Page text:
Today the Commonweal came with a chapter from Thomas Merton’s book in it about his entrance into the Trappist monastery at Gethsemane, Kentucky. He mentions the need we have in our religious life for a formal observance of prayer, the need for ritual.
And I remember reading in Father Faber’s At the Foot of the Cross how our Blessed Mother in Egypt, a pagan land, must have surrounded herself with articles and customs which reminded her of her country and her people and their faith.
David has a crucifix in every room, even on the porch, and it brings me a great sense of comfort when I see it, black against the whitewashed porch.
There is a wonderful calendar compiled by the Maussolff and von Trapp families and published by the Society of St. Paul, 2187 Victory Blvd., Staten Island, N.Y., which has short biographies of the saints of the day, which is perfect to read aloud every morning.
The children love their morning prayers, and even when I am rocking them and singing “All ye works of the Lord,” they fold their tiny hands reverently.
When the Church is not near at hand, one is forced to see that there is religion in the home.
We are all sitting around the Aladdin lamp, which gives just as good a light as electricity, and Tamar is reading a geological survey of Morgan County, and David is reading a book on rural sociology, describing the dismal condition of the farmer.
Tamar gets very impatient sometimes at the lack of such facilities as running water, but there is the possibility later of getting a well drilled outside the back door, thanks to the generosity of relatives. Until then, she must leave it to David to cart pails of water from the spring five hundred feet away. Sometimes they arrive with little fish swimming in them. Today during a thundershower, while the children danced in the downpour, we filled pails and tubs and a hogshead with water, which will simplify the washing problem Monday.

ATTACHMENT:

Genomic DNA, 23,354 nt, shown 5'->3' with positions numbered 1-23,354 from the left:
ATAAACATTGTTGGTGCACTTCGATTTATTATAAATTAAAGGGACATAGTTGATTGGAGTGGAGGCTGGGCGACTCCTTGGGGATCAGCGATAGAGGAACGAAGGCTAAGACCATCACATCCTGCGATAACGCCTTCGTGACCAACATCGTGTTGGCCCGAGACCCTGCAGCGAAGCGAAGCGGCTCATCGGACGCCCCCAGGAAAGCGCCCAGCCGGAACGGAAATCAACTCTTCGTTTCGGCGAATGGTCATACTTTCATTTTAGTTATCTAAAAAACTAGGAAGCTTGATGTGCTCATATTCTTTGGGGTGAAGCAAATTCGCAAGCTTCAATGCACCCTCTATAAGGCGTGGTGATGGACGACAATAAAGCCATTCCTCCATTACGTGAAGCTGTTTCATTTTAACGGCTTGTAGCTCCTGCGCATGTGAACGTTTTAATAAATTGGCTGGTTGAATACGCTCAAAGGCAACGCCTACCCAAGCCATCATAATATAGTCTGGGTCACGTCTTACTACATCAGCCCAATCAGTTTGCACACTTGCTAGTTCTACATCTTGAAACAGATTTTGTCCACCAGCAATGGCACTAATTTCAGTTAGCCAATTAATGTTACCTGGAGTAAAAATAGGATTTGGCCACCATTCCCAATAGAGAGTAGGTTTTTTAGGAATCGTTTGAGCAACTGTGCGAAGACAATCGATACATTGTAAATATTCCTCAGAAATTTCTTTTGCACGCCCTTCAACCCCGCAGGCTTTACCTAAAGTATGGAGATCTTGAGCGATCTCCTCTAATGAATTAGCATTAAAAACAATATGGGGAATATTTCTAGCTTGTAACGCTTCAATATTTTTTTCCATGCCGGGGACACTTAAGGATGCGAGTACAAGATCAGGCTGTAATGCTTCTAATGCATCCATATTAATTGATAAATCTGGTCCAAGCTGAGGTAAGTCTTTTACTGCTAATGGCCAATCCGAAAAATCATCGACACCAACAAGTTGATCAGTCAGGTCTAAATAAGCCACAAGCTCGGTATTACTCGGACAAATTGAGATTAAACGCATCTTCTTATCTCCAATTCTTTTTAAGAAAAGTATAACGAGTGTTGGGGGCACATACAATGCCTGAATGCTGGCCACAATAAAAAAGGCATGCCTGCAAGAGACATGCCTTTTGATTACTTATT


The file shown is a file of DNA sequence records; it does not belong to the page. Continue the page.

Tomorrow I must leave, after this brief week’s visit, and it is so beautiful, so peaceful here, far from noise and traffic and the world.
There are good books here to be read and studied – Gill and Belloc and Chesterton, sociologists, historians, and philosophers. There are the Scriptures to be studied. There is God’s beautiful world, the world He loved around us, with its simple people, hard-working people, poor people. Life is beautiful here, and I hate to go.
But it is only a day away from New York, and we will visit again soon.
It is so good to have such beginnings as this to come to, for “refreshment, light, and peace.”
As Gill says in one of his letters to Graham Carey, “I am sure that all attempts to create cells of the good life in the form of small communities are not only much to be encouraged but are the only hope. . . . It is to me perfectly clear that communities of layfolk religiously cutting themselves off from the money economy are an absolute necessity if Christianity is not to go down, either into the dust or the catacombs. . . . There are lots of little attempts going on in England today in spite of everything. But of course they are pretty hard up against it, and they get jolly little encouragement from the ordinary population, and still less from the Catholic.”
There are lots of little attempts in the United States too, but in all I have visited, there is still a hankering for the “fleshpots,” and strangely enough, pots are in this case modern plumbing. The men as much as the women insist on having it, and it is ridiculous to think that so many are deterred from achieving freedom because of this.
Father Gindler, who is a parish priest in the coal regions and an editor of the Sunday Visitor,once said to me, “Do you have to always mention outhouses?”
I feel like the Meagles family in Little Dorrit,who are always talking about how practical they are. A place with an outhouse costs between twelve hundred and twenty-five hundred dollars. A place with plumbing begins at eight thousand dollars. What a difference to pay!
It is late, ten o’clock, and time for sleep. Tamar has been reading Kristin Lavransdatter this last hour, and David is closing all the downstairs windows to keep out the morning damp. The house is heavenly quiet. When I write again in my notebook, it will be from Harrisburg, where I will stop off for a few days on my way back to New York.